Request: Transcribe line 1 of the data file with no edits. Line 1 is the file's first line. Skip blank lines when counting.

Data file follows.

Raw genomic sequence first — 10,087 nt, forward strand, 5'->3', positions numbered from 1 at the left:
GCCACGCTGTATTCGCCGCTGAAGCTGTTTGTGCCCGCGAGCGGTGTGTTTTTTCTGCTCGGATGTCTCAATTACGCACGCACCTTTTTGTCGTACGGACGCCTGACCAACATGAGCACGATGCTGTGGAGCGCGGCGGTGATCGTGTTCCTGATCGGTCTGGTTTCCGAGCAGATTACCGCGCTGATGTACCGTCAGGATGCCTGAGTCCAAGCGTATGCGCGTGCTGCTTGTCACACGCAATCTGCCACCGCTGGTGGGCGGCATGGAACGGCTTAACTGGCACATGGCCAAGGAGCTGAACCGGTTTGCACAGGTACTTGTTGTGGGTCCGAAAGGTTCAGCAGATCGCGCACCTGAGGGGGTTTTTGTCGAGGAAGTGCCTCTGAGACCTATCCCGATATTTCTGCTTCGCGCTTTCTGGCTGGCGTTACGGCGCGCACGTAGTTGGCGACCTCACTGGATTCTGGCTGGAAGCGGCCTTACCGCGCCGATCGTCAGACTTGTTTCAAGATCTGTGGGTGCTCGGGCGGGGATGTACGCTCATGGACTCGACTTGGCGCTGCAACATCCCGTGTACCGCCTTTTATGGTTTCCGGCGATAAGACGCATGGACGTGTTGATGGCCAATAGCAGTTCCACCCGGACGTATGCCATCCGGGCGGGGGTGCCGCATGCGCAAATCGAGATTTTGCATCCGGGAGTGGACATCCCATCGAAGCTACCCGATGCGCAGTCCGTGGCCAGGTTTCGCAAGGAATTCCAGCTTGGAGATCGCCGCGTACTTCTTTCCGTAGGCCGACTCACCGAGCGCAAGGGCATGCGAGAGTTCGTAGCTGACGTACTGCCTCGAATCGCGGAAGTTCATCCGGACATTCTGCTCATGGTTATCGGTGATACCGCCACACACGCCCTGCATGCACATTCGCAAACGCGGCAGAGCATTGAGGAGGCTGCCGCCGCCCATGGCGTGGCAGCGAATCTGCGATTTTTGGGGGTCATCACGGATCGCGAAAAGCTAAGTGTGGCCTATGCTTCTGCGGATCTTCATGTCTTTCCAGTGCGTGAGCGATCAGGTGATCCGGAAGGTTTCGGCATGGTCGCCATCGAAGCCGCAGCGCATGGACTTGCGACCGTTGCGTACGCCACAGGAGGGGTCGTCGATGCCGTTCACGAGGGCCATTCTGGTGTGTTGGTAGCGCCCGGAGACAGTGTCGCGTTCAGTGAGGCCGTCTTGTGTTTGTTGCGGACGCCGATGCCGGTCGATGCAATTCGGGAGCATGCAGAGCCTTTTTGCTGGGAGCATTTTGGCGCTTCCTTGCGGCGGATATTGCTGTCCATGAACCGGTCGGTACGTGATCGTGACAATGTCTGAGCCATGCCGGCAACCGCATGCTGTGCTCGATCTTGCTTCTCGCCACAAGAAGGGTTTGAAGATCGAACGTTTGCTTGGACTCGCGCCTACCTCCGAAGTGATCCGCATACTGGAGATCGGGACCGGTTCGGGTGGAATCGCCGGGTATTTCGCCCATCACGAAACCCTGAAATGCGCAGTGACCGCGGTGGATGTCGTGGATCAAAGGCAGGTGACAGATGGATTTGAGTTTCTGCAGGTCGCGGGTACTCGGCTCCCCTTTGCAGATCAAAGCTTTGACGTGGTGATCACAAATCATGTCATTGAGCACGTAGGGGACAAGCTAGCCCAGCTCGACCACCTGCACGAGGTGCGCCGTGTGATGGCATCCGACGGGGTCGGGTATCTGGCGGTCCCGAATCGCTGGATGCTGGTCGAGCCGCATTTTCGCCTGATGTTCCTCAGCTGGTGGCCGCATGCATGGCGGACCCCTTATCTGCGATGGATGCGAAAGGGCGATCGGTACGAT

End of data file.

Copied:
Raw genomic sequence first — 10,087 nt, forward strand, 5'->3', positions numbered from 1 at the left: